Sarine Technologies has launched a new platform enabling manufacturers to tap its automated grading systems and issue a report in-house to support the needs of jewelers.
The company this week introduced its eGrading innovation via a video campaign on YouTube claiming the concept would “change diamond grading forever.” It allows manufacturers to self-execute third-party grading of the 4Cs — cut, carat weight, color and clarity — along with other personalized parameters required by the jeweler, without having to send the diamond to a grading laboratory.
“We believe the market is moving in this direction and our technology is now mature enough to make that happen,” CEO David Block told Rapaport News in a briefing at Sarine’s innovation center in Hod Hasharon, Israel.
“The digital aspect opens up the possibility to customize the report, which is difficult for a lab to achieve,” Block explained. “Once you grade the diamond at the source, the manufacturer is now responsible for its own destiny.”
The initiative builds on Sarine’s automated grading systems, with the company first announcing its ability to automate the grading of color and clarity, and therefore all the 4Cs, in 2016. It uses artificial intelligence (AI) machine learning to assess the grading results of tens of thousands of diamonds to arrive confidently at its color and clarity decision.
Empowering the manufacturer to execute the report enables it to provide a more personalized service to the jeweler. Block believes eGrading will improve efficiency for manufacturers, since they don’t have to send the stone out to the lab, while still using third-party verification. This saves on the time, expense, and opportunity cost of not having the diamond available to sell. And the retailer benefits from being able to tap the right goods from its supplier in a shorter period.
“Diamond grading is still in the Blockbuster days, where I need to send my diamond to the lab and wait for them to finish grading. They decide what goes in first and I get the stone back with certain criteria that are generally not good enough for me as I go out and sell the diamond,” he added, explaining that lab certificates are too generic.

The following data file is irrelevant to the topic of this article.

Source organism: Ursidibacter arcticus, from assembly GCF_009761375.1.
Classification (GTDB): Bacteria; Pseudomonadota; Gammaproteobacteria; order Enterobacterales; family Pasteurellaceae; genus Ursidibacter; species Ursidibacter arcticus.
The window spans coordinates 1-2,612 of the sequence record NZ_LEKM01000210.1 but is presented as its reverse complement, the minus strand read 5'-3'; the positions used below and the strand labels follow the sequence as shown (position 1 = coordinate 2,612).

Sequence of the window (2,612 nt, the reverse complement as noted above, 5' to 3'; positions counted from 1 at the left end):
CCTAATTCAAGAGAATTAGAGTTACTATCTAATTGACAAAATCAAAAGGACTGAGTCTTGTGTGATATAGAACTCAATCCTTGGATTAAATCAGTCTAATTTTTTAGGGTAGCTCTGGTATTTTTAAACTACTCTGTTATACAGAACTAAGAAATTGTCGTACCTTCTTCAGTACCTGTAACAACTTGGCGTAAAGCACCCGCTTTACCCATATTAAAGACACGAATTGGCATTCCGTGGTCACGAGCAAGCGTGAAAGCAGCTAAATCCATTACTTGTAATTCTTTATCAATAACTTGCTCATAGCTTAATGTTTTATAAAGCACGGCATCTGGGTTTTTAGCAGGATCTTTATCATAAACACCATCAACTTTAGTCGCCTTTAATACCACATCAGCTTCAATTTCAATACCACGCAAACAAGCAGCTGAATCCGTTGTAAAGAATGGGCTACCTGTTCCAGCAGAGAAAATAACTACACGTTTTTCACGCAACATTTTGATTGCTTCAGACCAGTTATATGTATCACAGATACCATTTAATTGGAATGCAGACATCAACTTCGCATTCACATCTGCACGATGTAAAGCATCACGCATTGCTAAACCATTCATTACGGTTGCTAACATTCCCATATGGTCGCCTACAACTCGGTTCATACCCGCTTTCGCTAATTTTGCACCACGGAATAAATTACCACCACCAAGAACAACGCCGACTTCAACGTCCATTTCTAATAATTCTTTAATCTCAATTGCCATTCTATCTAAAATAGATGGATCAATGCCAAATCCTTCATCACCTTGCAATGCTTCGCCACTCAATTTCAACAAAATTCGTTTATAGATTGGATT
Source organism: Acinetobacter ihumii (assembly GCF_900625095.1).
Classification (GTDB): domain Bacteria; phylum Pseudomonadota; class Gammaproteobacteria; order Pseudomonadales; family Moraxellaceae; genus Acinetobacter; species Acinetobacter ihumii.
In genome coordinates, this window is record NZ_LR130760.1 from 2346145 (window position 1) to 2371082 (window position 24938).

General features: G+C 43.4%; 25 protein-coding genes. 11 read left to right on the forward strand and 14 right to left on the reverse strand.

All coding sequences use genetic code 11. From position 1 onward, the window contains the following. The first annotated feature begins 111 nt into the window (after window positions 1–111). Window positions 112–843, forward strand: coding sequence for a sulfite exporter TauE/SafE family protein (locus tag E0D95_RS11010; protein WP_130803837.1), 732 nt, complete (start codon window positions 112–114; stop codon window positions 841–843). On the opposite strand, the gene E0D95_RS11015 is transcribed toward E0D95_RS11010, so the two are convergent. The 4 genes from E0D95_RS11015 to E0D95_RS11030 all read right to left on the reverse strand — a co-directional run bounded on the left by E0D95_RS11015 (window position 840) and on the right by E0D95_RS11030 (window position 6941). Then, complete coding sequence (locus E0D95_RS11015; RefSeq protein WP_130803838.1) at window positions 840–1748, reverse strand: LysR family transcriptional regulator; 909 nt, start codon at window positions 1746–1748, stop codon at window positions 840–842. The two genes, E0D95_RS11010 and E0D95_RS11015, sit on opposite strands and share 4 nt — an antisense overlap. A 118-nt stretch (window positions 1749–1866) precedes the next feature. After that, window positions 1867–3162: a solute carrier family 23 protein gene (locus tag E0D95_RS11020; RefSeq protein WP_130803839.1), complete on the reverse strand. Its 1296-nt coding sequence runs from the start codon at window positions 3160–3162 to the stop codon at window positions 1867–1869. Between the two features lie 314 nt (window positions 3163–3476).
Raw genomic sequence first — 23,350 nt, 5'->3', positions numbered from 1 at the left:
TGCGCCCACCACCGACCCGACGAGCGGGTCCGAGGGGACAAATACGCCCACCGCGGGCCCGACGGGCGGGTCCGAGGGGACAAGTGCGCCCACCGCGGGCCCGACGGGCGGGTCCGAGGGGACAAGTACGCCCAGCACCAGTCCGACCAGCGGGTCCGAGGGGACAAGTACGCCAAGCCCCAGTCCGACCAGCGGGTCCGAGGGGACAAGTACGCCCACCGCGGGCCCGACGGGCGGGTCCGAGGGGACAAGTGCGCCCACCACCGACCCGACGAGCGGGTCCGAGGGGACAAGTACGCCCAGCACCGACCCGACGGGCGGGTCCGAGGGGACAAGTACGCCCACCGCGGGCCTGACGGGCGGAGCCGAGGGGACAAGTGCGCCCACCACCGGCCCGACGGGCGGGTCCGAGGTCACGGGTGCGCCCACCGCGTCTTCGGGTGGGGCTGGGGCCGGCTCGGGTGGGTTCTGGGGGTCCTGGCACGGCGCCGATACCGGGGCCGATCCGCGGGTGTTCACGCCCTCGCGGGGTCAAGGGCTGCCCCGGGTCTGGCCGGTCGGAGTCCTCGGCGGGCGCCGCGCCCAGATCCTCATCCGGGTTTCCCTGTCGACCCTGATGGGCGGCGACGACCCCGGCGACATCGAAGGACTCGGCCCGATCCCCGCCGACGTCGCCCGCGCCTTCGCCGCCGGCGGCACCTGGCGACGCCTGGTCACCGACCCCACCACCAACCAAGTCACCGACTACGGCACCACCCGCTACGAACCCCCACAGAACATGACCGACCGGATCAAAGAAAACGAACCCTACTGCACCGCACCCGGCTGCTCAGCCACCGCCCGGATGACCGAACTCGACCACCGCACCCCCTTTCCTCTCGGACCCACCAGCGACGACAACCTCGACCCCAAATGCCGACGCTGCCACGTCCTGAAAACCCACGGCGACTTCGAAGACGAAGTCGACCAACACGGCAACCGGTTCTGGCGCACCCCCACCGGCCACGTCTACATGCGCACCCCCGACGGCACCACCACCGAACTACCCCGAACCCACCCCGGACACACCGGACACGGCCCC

While the retailer might want to emphasize other parameters such as the stone’s fluorescence, or different types of inclusions, among others, Block asserts it is difficult and expensive for the labs to go into the required level of detail.
Sarine claims its technology will provide those details as the system evolves, using the same AI machine-learning principles in other parameters as it applies for color and clarity grading.
In that sense, its eGrading program isn’t a finished product, and probably never will be, because Sarine’s systems are constantly evolving and improving, according to Block. “We’re presenting our vision for where the market is heading and we have developed the technology that we believe makes this possible,” he stressed.
The company expects to reach several new milestones in 2020 as it rolls the program out to the market, Block assured, without divulging what those might be.
He believes the industry is more than ready to embrace the cultural change the company is proposing, observing that the “the midstream is very tech-savvy.”
A means to an end
Block also recognized that others may be entering the same space. Representatives from De Beers and the Gemological Institute of America (GIA) joined Block in a panel discussion at the Dubai Diamond Conference in September by asserting that automation of diamond processes will come “sooner than you think.” Each independently stressed that they’re ready to propose a solution.
Sarine is confident it can lead the way in the diamond industry’s “tech revolution,” given that technology is its core competency. Other companies that develop technology are also focused on other areas within the diamond pipeline. Technology, he emphasized, is going to play a big part in bringing about dramatic changes in the diamond industry.
In that spirit, the objective of Sarine’s eGrading initiative is to realign the emphasis currently placed on grading reports, Block added.
“Diamond grading is not a goal in and of itself. Rather, the objective is to help price a diamond and to help source what you’re looking for,” Block said. “We’re looking at how we can improve the process to get to that goal of how to source the diamond. How people source diamonds will change. It’s natural that the industry will shift in this direction.”